Ge­or­gia among top 5 states for boat thefts

The Covington News - - Local News - By Amy Leigh Wo­mac The Ma­con Tele­graph

MA­CON, Ga. - A pon­toon boat sits tem­po­rar­ily in a cor­ner of Joy Wil­son’s front yard.

A tor­nado de­stroyed the Wil­sons’ boat house on Lake To­bosof­kee, forc­ing the fam­ily to make other ar­range­ments for their two boats on dry land un­til re­pairs are com­plete.

Be­hind the fam­ily’s new car­port, a ski boat is stored with a cover. A Jet Ski is moored in the wa­ter.

Wil­son said she never con­sid­ered the pos­si­bil­ity of the boats be­ing stolen, even though the fam­ily is se­cu­ri­ty­minded, with a sur­veil­lance cam­era cap­tur­ing all ac­tiv­ity that hap­pens out­side the Brim Drive home.

“ We haven’t heard a thing about” boat thefts in the area, she said.

Crime statis­tics show that Ge­or­gia has been ranked as one of the top five states for boat thefts since 2004, ac­cord­ing to the Ge­or­gia Depart­ment of Nat­u­ral Re­sources. Rank­ings based on 2007 data place Ge­or­gia at the top of the list.

In re­sponse, the Ge­or­gia DNR formed a Ma­con-based, one- per­son marine theft unit in July to in­ves­ti­gate the thefts and help ed­u­cate boaters.

“ It’s how we’re hop­ing to get a han­dle on the prob­lem,” said Capt. Dan Par­rish of the Marine Theft Unit.

In the first six months of 2008, 259 boats were stolen statewide, com­pared with about 300 in 2007, he said.

Smaller boats are eas­ier tar­gets be­cause they’re eas­ier to take. The most com­mon boat re­ported stolen is a Jet Ski, Par­rish said.

“ They’re eas­ily avail­able and they all look alike,” he said, adding the ves­sels can be man­u­ally lifted into a truck.

While Par­rish said he’s still an­a­lyz­ing boat theft statis­tics, he said the thefts ap­pear to be scat­tered across the state, with most ves­sels be­ing stolen from back­yards as op­posed to bodies of wa­ter.

“ If it’s on the wa­ter, they have to have a means of haul­ing it,” Par­rish ex­plained.

The state doesn’t re­quire a ti­tle to reg­is­ter a boat, Par­rish said, which helps thieves.

Without a ti­tle, boats stolen in Ge­or­gia eas­ily can be rereg­is­tered in a new name.

The ap­pli­ca­tion re­quired by the DNR for regis­tra­tion sim­ply re­quires a de­scrip­tion of the ves­sel, owner in­for­ma­tion and a sig­na­ture from the owner cer­ti­fy­ing the boat wasn’t stolen.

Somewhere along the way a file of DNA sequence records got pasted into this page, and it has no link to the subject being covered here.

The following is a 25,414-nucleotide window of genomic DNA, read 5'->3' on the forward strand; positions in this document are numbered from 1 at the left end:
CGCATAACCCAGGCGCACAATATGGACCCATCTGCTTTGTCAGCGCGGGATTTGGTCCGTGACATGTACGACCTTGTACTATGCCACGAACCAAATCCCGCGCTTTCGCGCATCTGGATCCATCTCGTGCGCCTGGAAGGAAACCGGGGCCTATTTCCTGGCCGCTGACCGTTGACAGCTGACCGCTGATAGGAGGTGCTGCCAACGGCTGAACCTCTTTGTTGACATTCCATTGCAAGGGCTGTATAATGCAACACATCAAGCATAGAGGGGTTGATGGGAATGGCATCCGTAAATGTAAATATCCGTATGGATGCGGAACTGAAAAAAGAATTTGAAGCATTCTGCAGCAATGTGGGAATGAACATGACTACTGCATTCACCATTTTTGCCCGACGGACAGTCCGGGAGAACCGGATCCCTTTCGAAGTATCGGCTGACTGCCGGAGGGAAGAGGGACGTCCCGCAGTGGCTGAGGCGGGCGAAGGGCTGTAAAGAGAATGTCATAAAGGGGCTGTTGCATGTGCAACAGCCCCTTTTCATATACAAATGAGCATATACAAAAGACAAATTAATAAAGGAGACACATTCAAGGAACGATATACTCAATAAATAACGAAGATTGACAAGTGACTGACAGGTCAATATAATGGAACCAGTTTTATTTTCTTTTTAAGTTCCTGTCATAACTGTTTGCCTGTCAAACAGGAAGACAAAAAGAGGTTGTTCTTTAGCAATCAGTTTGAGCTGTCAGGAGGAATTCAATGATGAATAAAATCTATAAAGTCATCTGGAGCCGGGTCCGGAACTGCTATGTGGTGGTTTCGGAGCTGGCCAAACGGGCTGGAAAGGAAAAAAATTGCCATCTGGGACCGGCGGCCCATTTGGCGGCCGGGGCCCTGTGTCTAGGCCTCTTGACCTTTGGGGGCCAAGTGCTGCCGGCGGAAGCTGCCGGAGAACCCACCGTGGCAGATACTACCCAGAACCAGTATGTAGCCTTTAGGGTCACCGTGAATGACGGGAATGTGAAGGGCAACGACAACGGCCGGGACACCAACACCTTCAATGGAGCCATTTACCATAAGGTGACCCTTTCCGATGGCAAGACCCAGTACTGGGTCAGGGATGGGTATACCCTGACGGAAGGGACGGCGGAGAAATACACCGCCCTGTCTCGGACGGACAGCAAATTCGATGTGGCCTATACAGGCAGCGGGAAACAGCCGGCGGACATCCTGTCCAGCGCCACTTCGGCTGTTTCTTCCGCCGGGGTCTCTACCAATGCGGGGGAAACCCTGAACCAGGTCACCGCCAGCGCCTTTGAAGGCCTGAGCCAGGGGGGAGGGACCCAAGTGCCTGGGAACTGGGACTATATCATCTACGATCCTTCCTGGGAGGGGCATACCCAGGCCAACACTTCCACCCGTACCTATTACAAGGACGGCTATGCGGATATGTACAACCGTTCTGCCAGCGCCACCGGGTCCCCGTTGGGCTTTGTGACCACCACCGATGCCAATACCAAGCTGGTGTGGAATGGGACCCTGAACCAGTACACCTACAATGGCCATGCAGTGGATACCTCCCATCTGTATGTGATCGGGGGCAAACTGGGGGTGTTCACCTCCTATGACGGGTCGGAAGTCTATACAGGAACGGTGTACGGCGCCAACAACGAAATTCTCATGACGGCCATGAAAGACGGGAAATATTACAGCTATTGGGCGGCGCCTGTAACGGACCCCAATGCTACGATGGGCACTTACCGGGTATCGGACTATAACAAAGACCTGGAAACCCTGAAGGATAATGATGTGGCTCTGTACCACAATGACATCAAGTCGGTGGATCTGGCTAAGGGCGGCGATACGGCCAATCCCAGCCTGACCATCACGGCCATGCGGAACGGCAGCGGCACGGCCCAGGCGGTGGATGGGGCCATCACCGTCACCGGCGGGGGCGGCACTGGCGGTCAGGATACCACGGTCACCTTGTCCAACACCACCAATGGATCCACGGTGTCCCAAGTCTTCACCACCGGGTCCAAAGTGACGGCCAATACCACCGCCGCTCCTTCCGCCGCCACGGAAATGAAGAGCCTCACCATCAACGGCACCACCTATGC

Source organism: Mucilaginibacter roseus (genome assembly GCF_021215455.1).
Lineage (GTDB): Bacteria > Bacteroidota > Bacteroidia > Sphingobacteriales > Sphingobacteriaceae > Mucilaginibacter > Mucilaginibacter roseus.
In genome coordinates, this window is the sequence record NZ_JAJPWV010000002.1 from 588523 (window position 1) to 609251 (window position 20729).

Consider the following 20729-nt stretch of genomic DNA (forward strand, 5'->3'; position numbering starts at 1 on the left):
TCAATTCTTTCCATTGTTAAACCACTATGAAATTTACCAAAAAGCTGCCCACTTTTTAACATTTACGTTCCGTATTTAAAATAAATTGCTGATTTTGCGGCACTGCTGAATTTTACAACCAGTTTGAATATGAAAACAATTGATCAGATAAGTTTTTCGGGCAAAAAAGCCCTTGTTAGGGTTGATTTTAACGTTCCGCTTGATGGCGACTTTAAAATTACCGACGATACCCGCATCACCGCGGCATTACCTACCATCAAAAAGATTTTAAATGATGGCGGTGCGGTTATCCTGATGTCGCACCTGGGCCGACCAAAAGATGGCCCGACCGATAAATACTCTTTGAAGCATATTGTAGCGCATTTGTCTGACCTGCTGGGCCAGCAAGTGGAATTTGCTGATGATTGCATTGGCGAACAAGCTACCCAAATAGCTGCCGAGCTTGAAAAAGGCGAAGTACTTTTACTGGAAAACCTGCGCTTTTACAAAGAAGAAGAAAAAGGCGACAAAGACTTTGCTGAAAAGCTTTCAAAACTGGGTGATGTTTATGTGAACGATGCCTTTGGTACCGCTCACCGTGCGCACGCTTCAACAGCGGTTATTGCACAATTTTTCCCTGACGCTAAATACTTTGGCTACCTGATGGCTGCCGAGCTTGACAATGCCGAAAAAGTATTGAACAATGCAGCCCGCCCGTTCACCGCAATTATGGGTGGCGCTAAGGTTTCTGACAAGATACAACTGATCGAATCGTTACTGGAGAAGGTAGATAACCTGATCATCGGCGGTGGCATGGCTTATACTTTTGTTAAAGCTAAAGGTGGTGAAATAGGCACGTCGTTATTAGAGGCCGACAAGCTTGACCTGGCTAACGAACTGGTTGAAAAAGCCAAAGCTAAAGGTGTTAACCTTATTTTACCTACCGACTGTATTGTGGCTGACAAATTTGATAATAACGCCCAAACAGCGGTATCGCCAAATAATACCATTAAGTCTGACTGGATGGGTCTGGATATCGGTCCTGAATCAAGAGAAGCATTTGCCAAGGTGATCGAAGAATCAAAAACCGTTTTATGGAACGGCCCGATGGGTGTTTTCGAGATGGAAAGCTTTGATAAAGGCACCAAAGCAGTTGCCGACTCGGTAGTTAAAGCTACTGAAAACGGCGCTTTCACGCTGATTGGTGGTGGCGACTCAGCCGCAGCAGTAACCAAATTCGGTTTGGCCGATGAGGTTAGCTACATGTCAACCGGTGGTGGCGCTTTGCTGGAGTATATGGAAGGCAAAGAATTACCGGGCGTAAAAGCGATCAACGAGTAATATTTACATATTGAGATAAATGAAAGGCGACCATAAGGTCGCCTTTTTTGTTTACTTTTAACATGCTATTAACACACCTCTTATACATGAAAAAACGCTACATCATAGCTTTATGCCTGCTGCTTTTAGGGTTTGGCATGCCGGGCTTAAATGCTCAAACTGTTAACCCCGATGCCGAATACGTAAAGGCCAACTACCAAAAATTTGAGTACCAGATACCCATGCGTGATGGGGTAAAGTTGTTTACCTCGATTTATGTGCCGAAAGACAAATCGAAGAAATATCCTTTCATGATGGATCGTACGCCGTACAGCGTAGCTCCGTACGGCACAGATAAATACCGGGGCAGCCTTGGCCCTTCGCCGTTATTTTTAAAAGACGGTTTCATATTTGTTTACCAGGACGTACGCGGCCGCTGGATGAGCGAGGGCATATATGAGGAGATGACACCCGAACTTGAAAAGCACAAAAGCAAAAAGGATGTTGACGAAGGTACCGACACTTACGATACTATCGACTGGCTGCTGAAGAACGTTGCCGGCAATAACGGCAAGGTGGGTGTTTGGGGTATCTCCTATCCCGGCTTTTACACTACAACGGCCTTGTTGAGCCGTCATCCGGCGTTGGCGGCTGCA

“ It’s strictly tak­ing their word,” he said.

As a re­sult, Par­rish said the state also has be­come a “ dump­ing ground” for boats stolen in other states.

It’s typ­i­cal for a thief to steal a boat in a neigh­bor­ing state, reg­is­ter the boat in Ge­or­gia and then use the Ge­or­gia regis­tra­tion to ap­ply for a new ti­tle in a third state, he said.

With no link­ages be­tween Ge­or­gia’s com­puter regis­tra­tion sys­tem and other states,

it’s dif­fi­cult to prove out- of­s­tate own­er­ship without the ti­tle re­quire­ment, he said.

To com­bat the prob­lem, Par­rish said he plans to lobby for Ge­or­gia to re­quire ti­tles for regis­tra­tion in the same man­ner ti­tles are nec­es­sary for car reg­is­tra­tions. “ That’s some­thing we’re go­ing to move to try to get into law,” he said.

Pre­vent­ing boat theft is a mat­ter of con­ve­nience, Par­rish said. “ It’s a mat­ter of how easy an owner makes it for a thief to take it, “ he said.

It can take as lit­tle as 30 sec­onds for a thief to park in a drive­way, hook a boat trailer up to a truck and drive off, said Gary Tit­tle, an em­ployee of Cen­tral Ge­or­gia Ma­rina and Boat Sales at Lake To­bosof­kee.

While a qual­ity boat lock costs as lit­tle as $ 15 to $ 25, the lock can slow down a thief enough to make them choose an­other per­son’s boat, Tit­tle said.

The de­vices make it harder for thieves to hook a truck to boat trail­ers. Some even pro­vide lock­ing cov­ers for the balls of a trailer hitch that must be re­moved be­fore the trailer can be at­tached to a ve­hi­cle.

“ It’s go­ing to help a lot,” he said of the locks.

He also rec­om­mended chain­ing Jet Skis to trees or other im­mov­able ob­jects.

If a boat or Jet Ski must be stored in a drive­way or yard, Tit­tle sug­gested rou­tinely park­ing ve­hi­cles in front of the trailer and block­ing ac­cess to the hitch.

Re­mov­ing trailer wheels also can be a de­ter­rent dur­ing the off- sea­son, he said.

“ It’s bet­ter on the tires any­way,” Tit­tle said.

When out on the wa­ter, Par­rish said boaters should be mind­ful not to leave ves­sels unat­tended with keys in the ig­ni­tion.

“ Peo­ple don’t think about tak­ing the keys out like you would with an au­to­mo­bile,” Par­rish said. “ It’s the same thing as if you pulled up to the store in a car.”

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